Indian royal vintage – Kundan jewellery

Indian royal vintage – Kundan jewellery

Whenever we talk about 'kundan' jewellery the only thing that strikes us is that it is flourished under royal patronage during the Mughal era . Kundan jewellery remains an integral part in wedding trousseaus, mainly in Rajasthan, Bihar and Punjab. It is created by setting carefully shaped and cut, and later polished multi-coloured gemstones into an exquisitely designed pure gold or faux metal base. The pieces of kundan jewellery can be formed in different designs like ‘tiklis’ , necklaces, chokers, payals, ,earrings, armlets ,rings etc. Much of its beauty is derived from the value and authenticity thus making a replica would be defeating its essence.

Kundan jewellery is considered to follow one of the oldest jewellery making traditions of India.

The extravagance of the bygone era is back. Today’s fashion continues to be inspired by the glorious past that is characterized by exquisite workmanship, splendid colours and ornate styles. Kundan chokers can be seen at marriage ceremonies - they are a little tight and embrace the neckline, studded with diamond and enamelled with multicoloured gems. Other than that Kundan earrings paired with ruby and emerald with diamonds gives a unique and mesmerising touch to the wearer..It is also considered to be one of the most opulent jewellery styles of all times.The ‘polki’ setting in diamond ,emerald and rubies pulls out the look and the effect is striking.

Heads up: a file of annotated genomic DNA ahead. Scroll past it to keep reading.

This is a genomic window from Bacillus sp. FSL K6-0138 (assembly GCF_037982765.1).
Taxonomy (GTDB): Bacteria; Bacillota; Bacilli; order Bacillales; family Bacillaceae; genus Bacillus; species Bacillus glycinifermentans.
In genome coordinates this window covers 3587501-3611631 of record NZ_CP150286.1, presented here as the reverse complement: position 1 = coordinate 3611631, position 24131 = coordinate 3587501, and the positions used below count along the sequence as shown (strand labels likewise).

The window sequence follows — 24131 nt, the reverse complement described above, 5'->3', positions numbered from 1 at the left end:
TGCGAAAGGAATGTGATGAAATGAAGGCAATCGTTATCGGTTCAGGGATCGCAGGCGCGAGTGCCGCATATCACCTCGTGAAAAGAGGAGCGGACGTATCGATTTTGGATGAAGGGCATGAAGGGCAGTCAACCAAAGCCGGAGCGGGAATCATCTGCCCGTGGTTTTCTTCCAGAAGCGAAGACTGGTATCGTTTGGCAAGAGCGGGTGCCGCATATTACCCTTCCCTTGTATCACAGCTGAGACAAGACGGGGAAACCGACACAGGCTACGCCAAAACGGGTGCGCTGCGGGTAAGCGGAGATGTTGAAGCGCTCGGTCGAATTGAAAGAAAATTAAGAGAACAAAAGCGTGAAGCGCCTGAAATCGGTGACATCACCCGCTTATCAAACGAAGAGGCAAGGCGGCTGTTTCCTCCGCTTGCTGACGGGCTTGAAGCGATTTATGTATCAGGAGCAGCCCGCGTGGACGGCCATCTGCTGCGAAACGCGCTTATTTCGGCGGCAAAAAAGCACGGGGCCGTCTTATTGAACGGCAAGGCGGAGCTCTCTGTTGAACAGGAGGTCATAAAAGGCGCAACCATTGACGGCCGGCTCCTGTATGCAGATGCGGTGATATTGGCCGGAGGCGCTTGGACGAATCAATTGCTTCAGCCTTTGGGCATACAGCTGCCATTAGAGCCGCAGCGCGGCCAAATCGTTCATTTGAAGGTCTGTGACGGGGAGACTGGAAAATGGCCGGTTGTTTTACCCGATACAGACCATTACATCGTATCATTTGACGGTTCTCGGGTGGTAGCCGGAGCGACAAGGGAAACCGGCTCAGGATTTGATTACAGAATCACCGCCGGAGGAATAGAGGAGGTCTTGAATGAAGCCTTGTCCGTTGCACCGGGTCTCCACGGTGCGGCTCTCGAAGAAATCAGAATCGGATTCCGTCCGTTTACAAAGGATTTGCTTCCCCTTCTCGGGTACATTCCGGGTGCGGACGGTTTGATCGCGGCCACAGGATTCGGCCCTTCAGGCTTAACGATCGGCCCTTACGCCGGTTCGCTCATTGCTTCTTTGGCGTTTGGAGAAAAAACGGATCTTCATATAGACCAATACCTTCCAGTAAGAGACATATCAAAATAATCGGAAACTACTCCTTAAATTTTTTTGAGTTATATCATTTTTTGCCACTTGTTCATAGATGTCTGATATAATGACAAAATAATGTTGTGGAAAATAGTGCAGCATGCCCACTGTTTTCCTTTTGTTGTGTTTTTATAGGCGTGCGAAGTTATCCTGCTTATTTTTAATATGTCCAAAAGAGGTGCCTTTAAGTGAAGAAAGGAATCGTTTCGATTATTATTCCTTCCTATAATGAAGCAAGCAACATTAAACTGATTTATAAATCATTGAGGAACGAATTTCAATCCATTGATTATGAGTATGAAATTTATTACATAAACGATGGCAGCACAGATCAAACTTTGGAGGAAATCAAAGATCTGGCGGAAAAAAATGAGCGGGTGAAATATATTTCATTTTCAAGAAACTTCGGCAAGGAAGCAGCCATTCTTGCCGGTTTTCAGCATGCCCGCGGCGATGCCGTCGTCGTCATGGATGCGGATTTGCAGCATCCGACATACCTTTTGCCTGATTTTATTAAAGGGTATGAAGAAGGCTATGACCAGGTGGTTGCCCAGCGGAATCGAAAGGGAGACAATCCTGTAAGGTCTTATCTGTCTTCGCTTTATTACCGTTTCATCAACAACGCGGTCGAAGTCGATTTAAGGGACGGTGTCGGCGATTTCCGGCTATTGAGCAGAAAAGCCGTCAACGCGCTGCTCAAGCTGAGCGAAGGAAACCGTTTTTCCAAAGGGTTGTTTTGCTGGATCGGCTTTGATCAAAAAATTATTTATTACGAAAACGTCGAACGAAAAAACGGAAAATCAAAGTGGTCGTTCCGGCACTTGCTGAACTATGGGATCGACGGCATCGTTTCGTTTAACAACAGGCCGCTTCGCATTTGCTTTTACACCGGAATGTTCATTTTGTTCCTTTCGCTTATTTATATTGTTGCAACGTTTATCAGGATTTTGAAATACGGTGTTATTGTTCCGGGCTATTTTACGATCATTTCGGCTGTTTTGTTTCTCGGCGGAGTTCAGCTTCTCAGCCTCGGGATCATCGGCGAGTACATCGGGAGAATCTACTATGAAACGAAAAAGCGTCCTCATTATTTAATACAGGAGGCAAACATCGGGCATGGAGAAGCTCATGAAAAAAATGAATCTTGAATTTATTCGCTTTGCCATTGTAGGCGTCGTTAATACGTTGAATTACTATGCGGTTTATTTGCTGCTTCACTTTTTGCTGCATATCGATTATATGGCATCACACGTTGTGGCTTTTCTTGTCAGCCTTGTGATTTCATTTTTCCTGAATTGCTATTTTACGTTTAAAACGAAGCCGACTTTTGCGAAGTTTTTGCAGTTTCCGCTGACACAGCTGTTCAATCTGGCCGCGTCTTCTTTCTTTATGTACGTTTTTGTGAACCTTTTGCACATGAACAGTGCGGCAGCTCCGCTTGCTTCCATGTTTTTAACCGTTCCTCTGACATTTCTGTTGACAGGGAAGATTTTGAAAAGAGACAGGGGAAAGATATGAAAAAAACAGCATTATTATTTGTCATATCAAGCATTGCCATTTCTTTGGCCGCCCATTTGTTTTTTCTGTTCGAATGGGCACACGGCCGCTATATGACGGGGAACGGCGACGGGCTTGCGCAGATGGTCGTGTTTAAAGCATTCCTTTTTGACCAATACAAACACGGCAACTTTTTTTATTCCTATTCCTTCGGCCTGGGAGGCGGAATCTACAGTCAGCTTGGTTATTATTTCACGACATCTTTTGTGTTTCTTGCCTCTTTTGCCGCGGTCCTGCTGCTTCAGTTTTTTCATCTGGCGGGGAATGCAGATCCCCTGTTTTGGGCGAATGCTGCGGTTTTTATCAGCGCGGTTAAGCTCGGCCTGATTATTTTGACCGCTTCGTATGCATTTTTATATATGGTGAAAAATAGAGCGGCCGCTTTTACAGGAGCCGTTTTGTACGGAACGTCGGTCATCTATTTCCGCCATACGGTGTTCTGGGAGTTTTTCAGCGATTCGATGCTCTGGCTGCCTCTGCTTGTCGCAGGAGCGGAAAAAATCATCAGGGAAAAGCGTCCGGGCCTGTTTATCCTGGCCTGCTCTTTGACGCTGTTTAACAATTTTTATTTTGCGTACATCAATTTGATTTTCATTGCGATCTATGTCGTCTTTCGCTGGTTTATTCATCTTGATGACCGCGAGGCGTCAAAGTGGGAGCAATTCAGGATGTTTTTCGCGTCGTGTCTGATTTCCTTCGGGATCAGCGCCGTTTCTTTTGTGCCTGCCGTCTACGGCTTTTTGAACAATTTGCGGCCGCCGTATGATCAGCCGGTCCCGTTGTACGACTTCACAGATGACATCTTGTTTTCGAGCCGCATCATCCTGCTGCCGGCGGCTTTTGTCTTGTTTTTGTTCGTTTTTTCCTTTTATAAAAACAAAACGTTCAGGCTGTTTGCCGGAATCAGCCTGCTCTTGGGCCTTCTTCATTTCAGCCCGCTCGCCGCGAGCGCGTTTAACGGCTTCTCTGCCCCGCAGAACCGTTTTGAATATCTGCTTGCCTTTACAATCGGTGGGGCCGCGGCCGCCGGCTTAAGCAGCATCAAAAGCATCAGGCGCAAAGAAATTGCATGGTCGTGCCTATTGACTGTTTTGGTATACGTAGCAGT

Kundan on silver is also available in both traditional and contemporary choices, and is equally appealing. Emeralds ,topaz, bloodstones, moonstones, sapphires and amethysts are frequently used with silver. Kundan is said to made not only for humans but also for deities and also for ceremonial animals like elephants and horses. The materials used in making kundan have to be of the finest qualities and the gold used is of a very high quality.

It is also a process of of settling gemstones by embedding them in a design of of pure, soft or melted gold. This gold helps to hold the gemstone in a hollow structure and the opposite side is ornamented with enamel work or ‘minakari’. This jewellery is known worldwide for its aesthetic beauty and distinctive design. Indian brides have loved to adorn themselves with kundan jewellery because it is the epitome of Indian cultural values and matchless beauty.

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